On the other hand, using the post method will send the form-data as an HTTP post transaction. Generally, the post method should be used for contact forms.

Role: Bootstrap added the role="form" attribute in order to help with accessibility. It’s good practice to add this in.

Action: The action attribute is used to indicate the location of the PHP script. In this case, we’ve included the script on the same page as our contact form. For the sake of this tutorial, we’ll just use index.php.

<Label>

Labels are used to specify what information should be entered in each of the inputs. The for attribute is used to associate the label with the input name. In our example above, we set our name label to for="name". This will then associate the label to the input type that has id="name". If you click on the label “Email”, notice that your cursor will now be activated on the email input.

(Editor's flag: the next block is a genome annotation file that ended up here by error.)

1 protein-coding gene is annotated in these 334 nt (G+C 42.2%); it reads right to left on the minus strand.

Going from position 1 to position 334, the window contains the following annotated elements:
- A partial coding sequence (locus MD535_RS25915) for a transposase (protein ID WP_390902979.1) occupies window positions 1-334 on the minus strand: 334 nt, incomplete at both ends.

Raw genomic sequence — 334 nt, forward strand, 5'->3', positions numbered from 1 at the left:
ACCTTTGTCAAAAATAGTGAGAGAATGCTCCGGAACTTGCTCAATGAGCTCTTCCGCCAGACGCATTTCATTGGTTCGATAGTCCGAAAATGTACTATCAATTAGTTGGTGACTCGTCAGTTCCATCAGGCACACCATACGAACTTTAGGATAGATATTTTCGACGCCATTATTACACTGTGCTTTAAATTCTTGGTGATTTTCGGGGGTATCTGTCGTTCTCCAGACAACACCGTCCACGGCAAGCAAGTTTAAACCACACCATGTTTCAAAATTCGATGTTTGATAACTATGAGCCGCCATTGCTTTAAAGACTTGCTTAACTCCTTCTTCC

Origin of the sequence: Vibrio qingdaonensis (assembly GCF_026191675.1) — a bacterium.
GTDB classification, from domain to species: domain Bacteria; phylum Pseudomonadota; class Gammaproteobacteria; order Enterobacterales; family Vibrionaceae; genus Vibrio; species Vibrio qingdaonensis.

<Input>

Now that we have our labels, we need to declare our inputs.

Input Type: There are several different kinds of input types and it’s important to specify the correct one, especially when it comes to mobile. If we select an “email” input type, the email keyboard will be displayed on mobile devices. If we select the “tel” input type, mobile users will be able to click on the telephone number and make a call on the spot.

In our contact form, we’ve used input types of text, email and submit. Notice that text area is not a type of input and rather its own HTML tag. Also note that you can specify the total amount of rows you want the text area to take up by default. In our example we used 4 rows.

Id: The id attribute allows you to provide a unique identity for your HTML element. As we just discussed, this comes in handy when associated the labels to your inputs.